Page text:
San Diego City Council fails to enact Airbnb regulations yet again

A divided city council failed on Tuesday to reach agreement on the long-debated issue of regulating short-term rentals, leaving in limbo an issue that has plagued elected officials for nearly three years.

Multiple proposals, some more permissive than others, were presented on the platform in the hope of reaching a consensus, but after more than four hours of debate and hours of more public testimony, the nine members of the council could not get five affirmative votes.

The inability to act seemed to frustrate council members as well as the community.

“I am very disappointed today. We’re like a dysfunctional family, ”said City Councilor Scott Sherman, who had favored a more permissive proposal originally developed with three of his colleagues – City Councilors Mark Kersey, Chris Ward and David Alvarez. “We’re back to where it always has been, the wild Wild West. “

City Councilor Chris Cate was even more blunt.

“After nearly three years since my office presented its initial proposal on colocation and short-term rental, today’s inaction by my fellow council members has proven that we cannot govern,” a- he said in a statement. “Time and time again, the council has relied heavily on special interest and voting initiatives to enact major public policy. There’s been a lot of talk about dysfunctional politics in DC, but it’s happening in our own backyard.

By taking no action, the council also failed to set a date to reconsider the matter.

Earlier this year, San Diego City Attorney Mara Elliott released a memo concluding that short-term rentals are prohibited because they are not defined anywhere in the city code, but she pointed out last week that without a clear definition of what a vacation rental is, enforcement of the current law is not possible.

While it emerged at the start of the 10-hour session that action would likely be taken, Alvarez then walked away from a compromise proposal he and three of his colleagues had crafted in September that would have allowed up to three vacation rentals per owner, but would have imposed a three-night minimum stay in coastal communities.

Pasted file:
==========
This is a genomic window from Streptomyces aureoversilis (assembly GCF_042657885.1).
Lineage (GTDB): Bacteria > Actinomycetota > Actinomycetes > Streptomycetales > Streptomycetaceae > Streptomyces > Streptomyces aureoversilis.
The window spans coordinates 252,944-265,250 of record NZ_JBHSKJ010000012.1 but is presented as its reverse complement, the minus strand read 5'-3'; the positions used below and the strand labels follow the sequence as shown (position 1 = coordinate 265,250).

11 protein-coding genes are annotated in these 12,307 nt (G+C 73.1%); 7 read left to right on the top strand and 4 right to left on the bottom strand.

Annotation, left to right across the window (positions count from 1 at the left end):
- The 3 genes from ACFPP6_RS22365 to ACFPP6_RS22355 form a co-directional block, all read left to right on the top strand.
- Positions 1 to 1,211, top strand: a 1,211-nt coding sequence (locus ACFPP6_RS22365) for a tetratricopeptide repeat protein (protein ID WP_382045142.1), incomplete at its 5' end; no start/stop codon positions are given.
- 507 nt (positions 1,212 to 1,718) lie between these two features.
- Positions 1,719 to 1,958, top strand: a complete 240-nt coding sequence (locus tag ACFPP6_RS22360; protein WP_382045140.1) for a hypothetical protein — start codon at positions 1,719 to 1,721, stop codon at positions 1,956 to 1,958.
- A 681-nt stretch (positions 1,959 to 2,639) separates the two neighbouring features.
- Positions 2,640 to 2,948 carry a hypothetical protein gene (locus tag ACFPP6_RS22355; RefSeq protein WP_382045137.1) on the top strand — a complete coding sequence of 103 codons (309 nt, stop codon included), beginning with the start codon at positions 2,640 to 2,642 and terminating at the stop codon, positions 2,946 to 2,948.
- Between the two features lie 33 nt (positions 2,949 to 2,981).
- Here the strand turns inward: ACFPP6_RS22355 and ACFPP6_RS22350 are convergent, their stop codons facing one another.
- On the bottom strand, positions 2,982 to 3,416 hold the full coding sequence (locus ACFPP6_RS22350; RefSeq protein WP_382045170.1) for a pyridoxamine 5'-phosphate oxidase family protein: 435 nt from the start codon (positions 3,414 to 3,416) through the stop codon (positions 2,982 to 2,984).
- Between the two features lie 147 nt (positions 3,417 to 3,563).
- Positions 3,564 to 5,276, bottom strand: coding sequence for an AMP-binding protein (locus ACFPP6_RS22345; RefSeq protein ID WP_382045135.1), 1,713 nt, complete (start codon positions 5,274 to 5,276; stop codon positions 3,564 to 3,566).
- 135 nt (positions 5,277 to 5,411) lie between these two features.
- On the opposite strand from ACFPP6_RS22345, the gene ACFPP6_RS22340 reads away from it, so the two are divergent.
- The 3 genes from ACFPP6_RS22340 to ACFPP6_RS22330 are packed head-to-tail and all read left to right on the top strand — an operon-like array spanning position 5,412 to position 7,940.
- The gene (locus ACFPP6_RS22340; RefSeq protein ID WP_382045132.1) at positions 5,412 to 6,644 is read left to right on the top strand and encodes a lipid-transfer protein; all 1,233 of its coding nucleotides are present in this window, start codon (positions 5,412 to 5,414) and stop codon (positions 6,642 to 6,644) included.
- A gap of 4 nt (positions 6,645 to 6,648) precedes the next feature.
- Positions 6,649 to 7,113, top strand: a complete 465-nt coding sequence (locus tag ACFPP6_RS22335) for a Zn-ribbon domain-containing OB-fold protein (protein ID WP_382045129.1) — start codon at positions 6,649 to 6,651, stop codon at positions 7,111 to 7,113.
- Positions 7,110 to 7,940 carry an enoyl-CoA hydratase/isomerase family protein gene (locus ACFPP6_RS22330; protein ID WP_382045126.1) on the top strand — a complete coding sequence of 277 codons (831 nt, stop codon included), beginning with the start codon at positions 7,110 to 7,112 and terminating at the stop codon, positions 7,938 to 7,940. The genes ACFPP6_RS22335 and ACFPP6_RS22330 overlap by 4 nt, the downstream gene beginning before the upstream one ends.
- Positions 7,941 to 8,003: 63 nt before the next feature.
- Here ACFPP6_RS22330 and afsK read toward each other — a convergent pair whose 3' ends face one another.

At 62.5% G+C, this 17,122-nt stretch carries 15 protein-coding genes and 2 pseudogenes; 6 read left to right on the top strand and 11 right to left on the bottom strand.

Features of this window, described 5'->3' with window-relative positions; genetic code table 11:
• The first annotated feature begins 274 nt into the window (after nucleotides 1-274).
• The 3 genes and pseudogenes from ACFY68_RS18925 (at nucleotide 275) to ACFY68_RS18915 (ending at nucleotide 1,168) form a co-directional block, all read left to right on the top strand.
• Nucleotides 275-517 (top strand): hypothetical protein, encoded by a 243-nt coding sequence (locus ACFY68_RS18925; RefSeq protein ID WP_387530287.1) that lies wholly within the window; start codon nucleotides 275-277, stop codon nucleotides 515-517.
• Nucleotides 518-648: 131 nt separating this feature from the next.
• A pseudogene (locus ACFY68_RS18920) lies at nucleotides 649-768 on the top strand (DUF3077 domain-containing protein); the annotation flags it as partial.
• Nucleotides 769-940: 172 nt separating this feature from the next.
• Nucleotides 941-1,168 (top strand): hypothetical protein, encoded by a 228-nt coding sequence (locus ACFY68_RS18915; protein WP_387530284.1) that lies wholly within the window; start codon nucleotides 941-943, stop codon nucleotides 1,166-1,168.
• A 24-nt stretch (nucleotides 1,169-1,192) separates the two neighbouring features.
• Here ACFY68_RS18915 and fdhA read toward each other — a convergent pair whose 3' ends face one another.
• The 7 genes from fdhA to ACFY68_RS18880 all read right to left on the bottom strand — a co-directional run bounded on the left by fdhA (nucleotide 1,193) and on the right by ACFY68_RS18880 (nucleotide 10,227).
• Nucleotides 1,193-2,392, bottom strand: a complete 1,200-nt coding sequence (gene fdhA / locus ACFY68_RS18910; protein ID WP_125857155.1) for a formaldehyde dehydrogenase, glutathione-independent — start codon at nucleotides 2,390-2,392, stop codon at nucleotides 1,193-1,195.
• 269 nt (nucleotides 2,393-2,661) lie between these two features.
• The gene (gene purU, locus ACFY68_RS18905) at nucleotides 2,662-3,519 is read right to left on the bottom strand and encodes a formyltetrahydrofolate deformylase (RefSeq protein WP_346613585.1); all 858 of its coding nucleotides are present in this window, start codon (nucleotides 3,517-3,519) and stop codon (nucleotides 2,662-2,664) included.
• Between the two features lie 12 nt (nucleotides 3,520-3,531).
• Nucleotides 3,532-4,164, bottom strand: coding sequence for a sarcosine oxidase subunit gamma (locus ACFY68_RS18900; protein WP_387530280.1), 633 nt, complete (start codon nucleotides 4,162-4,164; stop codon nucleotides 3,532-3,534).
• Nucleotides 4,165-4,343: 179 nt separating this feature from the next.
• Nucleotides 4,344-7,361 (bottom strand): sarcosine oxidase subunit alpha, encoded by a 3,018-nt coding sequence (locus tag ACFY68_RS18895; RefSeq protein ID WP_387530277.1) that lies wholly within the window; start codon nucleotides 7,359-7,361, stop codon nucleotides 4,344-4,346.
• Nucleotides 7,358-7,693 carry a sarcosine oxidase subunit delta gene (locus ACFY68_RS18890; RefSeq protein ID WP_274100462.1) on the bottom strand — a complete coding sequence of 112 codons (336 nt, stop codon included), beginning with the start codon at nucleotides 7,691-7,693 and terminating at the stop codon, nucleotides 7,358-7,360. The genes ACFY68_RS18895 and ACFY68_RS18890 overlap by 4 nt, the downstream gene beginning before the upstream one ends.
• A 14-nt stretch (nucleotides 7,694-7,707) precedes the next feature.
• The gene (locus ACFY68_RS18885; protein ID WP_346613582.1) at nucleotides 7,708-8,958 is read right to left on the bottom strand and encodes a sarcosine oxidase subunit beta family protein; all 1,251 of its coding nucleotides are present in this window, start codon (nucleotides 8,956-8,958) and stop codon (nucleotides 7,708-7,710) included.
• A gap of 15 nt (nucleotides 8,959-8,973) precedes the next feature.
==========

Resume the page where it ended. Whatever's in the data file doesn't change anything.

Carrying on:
City Councilor Barbara Bry, who originally sought to limit rentals popularized by the online platform Airbnb to an individual’s primary residence and for no more than 90 days a year, compromised and agreed to unlimited use throughout. year round, but wanted strict limits on the number of whole house rentals.

Where she wouldn’t budge was on slightly more permissive proposals suggested by other board members on Tuesday that she said would open the door to more investors converting long-term homes into vacation rentals.

Without limits on no more than two homes, including her primary residence, investors would continue “to buy homes and turn them into mini-hotels,” she said.

And while it seemed like Alvarez was supporting the boundaries Bry was looking for, he and the rest of the board couldn’t agree on how to define who could and couldn’t rent homes short-term.

The board agreed that whatever proposal is adopted, a stronger enforcement of short-term rentals is needed via a levy to increase revenue in order to pay additional code enforcement officers. But without a regulation adopted, there was no vote on this issue.

Belinda Smith, a Mission Hills resident and member of the San Diego Short Term Rental Alliance, said she was “flabbergasted” by the council’s inaction.

“I am deeply disappointed that our elected leaders were unable to provide further details on short term rentals.”

Equally frustrated was Tom Coat, a Pacific Beach resident and longtime critic of the growth of short-term rentals.

“They haven’t held back investors from out of town,” he said.

While the numbers vary wildly on the number of entire homes, condos and short-term rented apartments in San Diego, the best estimate so far is nearly 9,000. That’s according to a report released last week. by Host Compliance, a San Francisco-based data analytics and consulting company that works with dozens of cities across the country.

There are also around 2,500 additional accommodations, the company reports, where guests stay and rent out their guest rooms. There is no disagreement between the members of the council on this category of cohabitation which they support.

While short-term rentals have popped up across San Diego, analysis of host compliance shows that the largest concentration is in 10 neighborhoods, with about half of rentals in just five communities – Mission and Pacific Beach, downtown, La Jolla and Uptown.

Whatever regulations are ultimately adopted, approval from the California Coastal Commission will be required for rentals in the city’s beach communities.

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